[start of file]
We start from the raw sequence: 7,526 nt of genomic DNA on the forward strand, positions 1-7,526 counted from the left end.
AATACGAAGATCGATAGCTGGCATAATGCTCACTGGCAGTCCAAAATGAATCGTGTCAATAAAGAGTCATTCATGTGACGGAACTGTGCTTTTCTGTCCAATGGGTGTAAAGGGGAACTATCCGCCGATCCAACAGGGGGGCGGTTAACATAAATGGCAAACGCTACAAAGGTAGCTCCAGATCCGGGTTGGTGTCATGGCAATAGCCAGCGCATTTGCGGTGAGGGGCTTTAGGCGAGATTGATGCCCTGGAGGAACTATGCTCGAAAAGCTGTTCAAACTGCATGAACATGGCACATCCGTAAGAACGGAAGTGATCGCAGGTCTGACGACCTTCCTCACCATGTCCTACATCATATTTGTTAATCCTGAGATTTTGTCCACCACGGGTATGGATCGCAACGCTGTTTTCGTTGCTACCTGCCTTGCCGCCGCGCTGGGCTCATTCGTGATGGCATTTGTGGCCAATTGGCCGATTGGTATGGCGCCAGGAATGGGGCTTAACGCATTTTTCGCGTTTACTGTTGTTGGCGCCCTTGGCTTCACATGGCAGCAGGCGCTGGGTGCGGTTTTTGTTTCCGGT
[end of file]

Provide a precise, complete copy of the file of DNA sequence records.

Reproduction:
We start from the raw sequence: 7,526 nt of genomic DNA on the forward strand, positions 1-7,526 counted from the left end.
AATACGAAGATCGATAGCTGGCATAATGCTCACTGGCAGTCCAAAATGAATCGTGTCAATAAAGAGTCATTCATGTGACGGAACTGTGCTTTTCTGTCCAATGGGTGTAAAGGGGAACTATCCGCCGATCCAACAGGGGGGCGGTTAACATAAATGGCAAACGCTACAAAGGTAGCTCCAGATCCGGGTTGGTGTCATGGCAATAGCCAGCGCATTTGCGGTGAGGGGCTTTAGGCGAGATTGATGCCCTGGAGGAACTATGCTCGAAAAGCTGTTCAAACTGCATGAACATGGCACATCCGTAAGAACGGAAGTGATCGCAGGTCTGACGACCTTCCTCACCATGTCCTACATCATATTTGTTAATCCTGAGATTTTGTCCACCACGGGTATGGATCGCAACGCTGTTTTCGTTGCTACCTGCCTTGCCGCCGCGCTGGGCTCATTCGTGATGGCATTTGTGGCCAATTGGCCGATTGGTATGGCGCCAGGAATGGGGCTTAACGCATTTTTCGCGTTTACTGTTGTTGGCGCCCTTGGCTTCACATGGCAGCAGGCGCTGGGTGCGGTTTTTGTTTCCGGT